Next, combine the room-temperature eggs and butter with the sugar, yeast, evaporated milk and heavy cream. Mix it well. Add the flour and salt and use a dough hook (or your hands) to form the dough. If you’re using a dough hook the dough is ready once the dough pulls from the sides of the bowl.
Now it’s time to knead the dough by hand and shape it into a ball. Place the ball in a clean, greased bowl, cover it with a kitchen towel and let it rise for an hour and a half. The dough should double in size.
Step 2: Make the Cinnamon Rolls
This is where most of the work comes in. After the dough has risen, place it on a lightly floured surface. Punch the dough down and roll it into a large rectangle (12×22 inches).
Make the filling by combining ½ of a cup of dark brown sugar with 3 tablespoons of cinnamon and 1 stick (8 tablespoons) of butter. Mix it until it’s all smooth and spread it over the dough. Leave a ¼ inch border so that you can seal the rolls, and so the filling doesn’t leak out.
Roll the dough tightly with the long edge in front of you. Pull the dough towards you as you roll it. Use floss or a knife to mark where you’re going to cut the rolls. You’ll want to space the markings about 1 and ½ to 2 inches from each other, and end up with 12 rolls. Use floss to cut the rolls. It’s easier and allows the rolls to keep their shape better. If you have to use a knife that’s ok, just make sure that it’s sharp and try not to press down too firmly, otherwise the rolls can lose their shape.
Arrange the rolls in 4 rows of 3, in a 9×13 inch baking dish or cake pan. This is the sized baking dish that I have best results with. The cinnamon rolls can touch each other but leave some space between each row so that they have room to spread. Also, you want to use a dish or pan that has deep sides as shown below, because the cinnamon rolls will get taller as they rise.
Step 3: Let the Cinnamon Rolls rise for a second time
So by this time, people usually start to get hungry and their patience starts to wear off. Word of advice, don’t make these on an empty stomach. You don’t want to rush the second rise! Sometimes I’ll make and assemble the rolls the night before and keep them in the refrigerator overnight and then let them rise in the morning. Normally though I’ll just make them from start to finish in one shot.
This is what they look like after they rise for about 2 hours in a warm oven. Before I roll out the dough, I put my oven on the “warm” setting (about 170°F). After I arrange the rolls in the baking dish, I cover it with a towel, place them in the warmed oven and turn the oven off. I’ll let the cinnamon rolls rise in there for 1-2 hours.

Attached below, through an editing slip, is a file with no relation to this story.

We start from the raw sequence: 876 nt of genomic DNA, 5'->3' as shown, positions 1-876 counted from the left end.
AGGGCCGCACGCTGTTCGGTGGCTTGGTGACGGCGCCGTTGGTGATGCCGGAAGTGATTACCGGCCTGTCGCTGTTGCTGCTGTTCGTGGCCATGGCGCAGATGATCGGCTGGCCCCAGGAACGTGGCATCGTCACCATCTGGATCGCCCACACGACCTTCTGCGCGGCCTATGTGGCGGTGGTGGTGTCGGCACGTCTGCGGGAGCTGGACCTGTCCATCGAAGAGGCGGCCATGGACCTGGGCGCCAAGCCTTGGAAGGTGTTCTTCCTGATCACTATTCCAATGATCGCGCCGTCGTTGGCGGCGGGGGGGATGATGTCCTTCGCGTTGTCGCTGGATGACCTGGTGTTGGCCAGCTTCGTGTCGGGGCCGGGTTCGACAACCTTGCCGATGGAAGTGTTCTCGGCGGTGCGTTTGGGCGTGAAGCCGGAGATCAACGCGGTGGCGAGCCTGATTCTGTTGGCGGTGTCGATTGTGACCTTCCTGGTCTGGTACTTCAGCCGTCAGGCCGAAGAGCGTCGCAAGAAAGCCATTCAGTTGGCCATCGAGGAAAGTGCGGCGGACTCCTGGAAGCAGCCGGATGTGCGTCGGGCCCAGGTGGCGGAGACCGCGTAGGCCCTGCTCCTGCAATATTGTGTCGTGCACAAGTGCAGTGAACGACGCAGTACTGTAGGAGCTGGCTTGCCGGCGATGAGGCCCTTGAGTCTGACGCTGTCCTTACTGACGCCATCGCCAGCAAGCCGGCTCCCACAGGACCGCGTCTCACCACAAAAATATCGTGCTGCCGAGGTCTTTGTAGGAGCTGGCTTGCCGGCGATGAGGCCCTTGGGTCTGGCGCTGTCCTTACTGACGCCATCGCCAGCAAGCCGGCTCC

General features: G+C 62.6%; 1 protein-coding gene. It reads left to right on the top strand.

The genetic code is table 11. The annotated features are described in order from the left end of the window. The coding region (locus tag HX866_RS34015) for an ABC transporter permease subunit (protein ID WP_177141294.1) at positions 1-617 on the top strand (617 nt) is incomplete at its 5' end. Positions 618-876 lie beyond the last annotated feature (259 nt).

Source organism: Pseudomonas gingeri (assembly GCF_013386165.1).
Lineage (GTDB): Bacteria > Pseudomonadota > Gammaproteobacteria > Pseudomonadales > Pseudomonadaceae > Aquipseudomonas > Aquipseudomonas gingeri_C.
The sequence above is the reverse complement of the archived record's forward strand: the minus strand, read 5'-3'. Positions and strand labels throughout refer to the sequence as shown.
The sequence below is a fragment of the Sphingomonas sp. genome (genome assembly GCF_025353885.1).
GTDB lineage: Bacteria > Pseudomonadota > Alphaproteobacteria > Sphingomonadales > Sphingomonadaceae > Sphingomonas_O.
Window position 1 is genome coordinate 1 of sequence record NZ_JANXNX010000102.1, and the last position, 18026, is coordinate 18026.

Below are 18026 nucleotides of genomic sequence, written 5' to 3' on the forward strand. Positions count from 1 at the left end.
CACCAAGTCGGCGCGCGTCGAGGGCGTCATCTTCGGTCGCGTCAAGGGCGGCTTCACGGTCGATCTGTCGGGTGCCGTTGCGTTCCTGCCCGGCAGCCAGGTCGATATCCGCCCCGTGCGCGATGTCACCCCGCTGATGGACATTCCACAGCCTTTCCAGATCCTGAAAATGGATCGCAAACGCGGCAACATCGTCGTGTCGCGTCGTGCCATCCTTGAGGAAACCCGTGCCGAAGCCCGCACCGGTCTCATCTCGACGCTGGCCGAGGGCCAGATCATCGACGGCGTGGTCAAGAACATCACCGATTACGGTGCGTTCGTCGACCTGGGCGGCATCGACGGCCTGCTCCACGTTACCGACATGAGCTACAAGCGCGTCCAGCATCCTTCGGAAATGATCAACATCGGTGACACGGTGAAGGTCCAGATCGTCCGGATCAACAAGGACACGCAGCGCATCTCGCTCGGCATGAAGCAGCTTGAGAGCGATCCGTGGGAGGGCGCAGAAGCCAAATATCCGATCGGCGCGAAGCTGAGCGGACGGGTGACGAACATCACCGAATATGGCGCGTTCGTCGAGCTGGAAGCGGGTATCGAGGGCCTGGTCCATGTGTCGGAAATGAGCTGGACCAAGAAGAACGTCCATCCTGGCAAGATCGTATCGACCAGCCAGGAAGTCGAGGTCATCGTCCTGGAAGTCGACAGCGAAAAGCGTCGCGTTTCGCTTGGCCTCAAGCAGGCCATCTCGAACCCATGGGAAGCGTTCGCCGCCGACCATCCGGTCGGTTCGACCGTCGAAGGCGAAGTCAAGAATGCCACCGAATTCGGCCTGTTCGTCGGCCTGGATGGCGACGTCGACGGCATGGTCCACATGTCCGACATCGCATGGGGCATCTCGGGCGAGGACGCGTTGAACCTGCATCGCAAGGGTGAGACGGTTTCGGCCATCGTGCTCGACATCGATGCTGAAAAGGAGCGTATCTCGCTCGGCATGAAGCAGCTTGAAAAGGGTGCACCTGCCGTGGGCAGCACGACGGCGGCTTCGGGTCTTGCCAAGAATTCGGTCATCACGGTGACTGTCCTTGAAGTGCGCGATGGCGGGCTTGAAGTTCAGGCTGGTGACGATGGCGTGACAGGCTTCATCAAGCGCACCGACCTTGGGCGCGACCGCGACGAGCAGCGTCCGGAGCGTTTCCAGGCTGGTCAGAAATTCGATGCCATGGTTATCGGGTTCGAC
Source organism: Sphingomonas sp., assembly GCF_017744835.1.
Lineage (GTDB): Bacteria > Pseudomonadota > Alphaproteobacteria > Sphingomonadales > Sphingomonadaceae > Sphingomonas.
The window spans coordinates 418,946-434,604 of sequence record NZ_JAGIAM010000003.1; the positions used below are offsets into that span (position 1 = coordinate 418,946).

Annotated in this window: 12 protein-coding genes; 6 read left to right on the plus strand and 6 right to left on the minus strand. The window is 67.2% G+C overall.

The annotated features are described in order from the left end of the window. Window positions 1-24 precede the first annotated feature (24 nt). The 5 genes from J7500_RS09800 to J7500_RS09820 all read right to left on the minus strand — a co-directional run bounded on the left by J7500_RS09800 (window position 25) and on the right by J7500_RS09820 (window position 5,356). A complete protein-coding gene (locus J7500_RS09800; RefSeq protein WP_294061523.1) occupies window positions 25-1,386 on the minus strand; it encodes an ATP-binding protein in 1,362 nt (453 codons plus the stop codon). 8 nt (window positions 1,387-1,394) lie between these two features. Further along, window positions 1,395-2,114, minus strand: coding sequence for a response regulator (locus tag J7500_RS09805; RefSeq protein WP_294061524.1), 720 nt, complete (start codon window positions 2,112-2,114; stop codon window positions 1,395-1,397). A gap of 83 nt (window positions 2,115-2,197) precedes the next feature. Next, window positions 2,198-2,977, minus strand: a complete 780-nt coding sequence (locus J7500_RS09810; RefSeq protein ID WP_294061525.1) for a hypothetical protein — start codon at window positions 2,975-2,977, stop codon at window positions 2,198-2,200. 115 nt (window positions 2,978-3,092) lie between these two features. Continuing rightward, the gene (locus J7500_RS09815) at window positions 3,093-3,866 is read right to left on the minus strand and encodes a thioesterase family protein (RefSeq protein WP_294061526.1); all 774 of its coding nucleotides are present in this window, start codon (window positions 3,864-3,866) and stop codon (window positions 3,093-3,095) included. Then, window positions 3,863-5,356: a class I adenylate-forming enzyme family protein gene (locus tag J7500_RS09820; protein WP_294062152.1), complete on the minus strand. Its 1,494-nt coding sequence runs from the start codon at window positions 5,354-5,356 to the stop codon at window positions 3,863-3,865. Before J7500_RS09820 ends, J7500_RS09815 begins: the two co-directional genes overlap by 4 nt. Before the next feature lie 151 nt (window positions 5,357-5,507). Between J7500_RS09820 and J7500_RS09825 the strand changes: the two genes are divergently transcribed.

Step 4: Bake the rolls
After the cinnamon rolls have risen, bake them in a preheated oven at 375°F for 18 minutes. After 18 minutes, brush them with warm melted butter mixed with 2 teaspoons of sugar, return them to the oven and bake them for another 5 minutes. They should be slightly golden in color like in the photo below.
If you can get them darker within the 23 minute time-frame more power to you, but this is the best I could do without over-baking them!
Step 5: Make the Tres Leches and Frosting
You can either start this step while the cinnamon rolls are baking or do it as they cool. Your choice.
To make the tres leches, combine evaporated milk, heavy cream, condensed milk and vanilla extract in a liquid measuring cup using a whisk. Set it aside until the cinnamon rolls are ready.
To make the cream cheese frosting, beat the softened cream cheese with a few tablespoons of condensed milk and a teaspoon of vanilla extract. Add the powdered sugar and continue to beat it until the frosting is smooth and creamy. Add the heavy cream last, and beat the frosting for another 2-3 minutes on high speed.
Last and final step: Soak the rolls and frost them!
Finally getting to the good part! Wasn’t this fun?! It’s time to poke our holes and pour the tres leches over the cinnamon rolls! I let mine soak for about 10-15 minutes, you can let them soak longer if you want.
Cinnamon rolls are perfect for soaking in tres leches, look at all those crevices! The enriched dough really stands up the tres leches without turning into mush.
Now we’re gonna frost the sh*t out of them. I was being wimpy with the frosting in the photo below, but I promise you, I layer that frosting on! This recipe yields plenty!
And now, we’re gonna eat our hearts out.
A close-up of this beauty:
Look at that moist, rich center. Yes, we’re allowed to say moist around here.